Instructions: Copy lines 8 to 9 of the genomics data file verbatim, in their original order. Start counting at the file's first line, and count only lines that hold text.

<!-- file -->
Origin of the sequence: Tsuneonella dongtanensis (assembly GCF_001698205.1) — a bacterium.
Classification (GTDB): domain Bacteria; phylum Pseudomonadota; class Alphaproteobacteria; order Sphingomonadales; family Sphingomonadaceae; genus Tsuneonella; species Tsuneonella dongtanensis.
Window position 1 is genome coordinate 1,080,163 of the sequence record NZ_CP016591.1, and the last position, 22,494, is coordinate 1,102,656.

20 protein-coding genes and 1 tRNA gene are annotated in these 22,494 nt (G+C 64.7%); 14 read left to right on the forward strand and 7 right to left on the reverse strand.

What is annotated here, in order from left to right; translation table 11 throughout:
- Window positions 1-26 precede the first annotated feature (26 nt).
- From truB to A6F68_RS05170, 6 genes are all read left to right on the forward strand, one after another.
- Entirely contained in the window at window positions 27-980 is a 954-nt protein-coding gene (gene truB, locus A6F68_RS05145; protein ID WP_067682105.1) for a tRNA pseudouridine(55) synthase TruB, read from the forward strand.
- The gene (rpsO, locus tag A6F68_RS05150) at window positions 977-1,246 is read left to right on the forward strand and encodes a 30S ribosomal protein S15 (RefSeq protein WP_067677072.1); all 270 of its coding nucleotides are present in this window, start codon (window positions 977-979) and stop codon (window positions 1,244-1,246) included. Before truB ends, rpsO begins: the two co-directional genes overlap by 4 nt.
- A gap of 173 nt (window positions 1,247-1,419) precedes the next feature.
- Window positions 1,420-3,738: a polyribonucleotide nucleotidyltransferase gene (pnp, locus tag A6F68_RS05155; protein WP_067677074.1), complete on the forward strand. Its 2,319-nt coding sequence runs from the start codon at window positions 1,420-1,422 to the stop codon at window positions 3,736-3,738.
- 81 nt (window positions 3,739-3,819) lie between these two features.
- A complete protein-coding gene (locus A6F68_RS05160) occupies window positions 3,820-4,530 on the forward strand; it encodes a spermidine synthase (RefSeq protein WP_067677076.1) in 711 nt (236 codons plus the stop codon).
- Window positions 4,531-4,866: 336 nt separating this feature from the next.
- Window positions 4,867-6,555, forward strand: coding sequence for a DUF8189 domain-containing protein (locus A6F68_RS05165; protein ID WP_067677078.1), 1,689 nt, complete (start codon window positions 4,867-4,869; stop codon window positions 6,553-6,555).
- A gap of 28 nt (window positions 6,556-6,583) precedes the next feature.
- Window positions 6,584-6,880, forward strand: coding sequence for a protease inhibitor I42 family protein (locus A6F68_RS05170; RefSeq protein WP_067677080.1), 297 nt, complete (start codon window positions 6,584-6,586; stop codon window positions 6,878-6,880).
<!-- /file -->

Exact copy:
- Entirely contained in the window at window positions 27-980 is a 954-nt protein-coding gene (gene truB, locus A6F68_RS05145; protein ID WP_067682105.1) for a tRNA pseudouridine(55) synthase TruB, read from the forward strand.
- The gene (rpsO, locus tag A6F68_RS05150) at window positions 977-1,246 is read left to right on the forward strand and encodes a 30S ribosomal protein S15 (RefSeq protein WP_067677072.1); all 270 of its coding nucleotides are present in this window, start codon (window positions 977-979) and stop codon (window positions 1,244-1,246) included. Before truB ends, rpsO begins: the two co-directional genes overlap by 4 nt.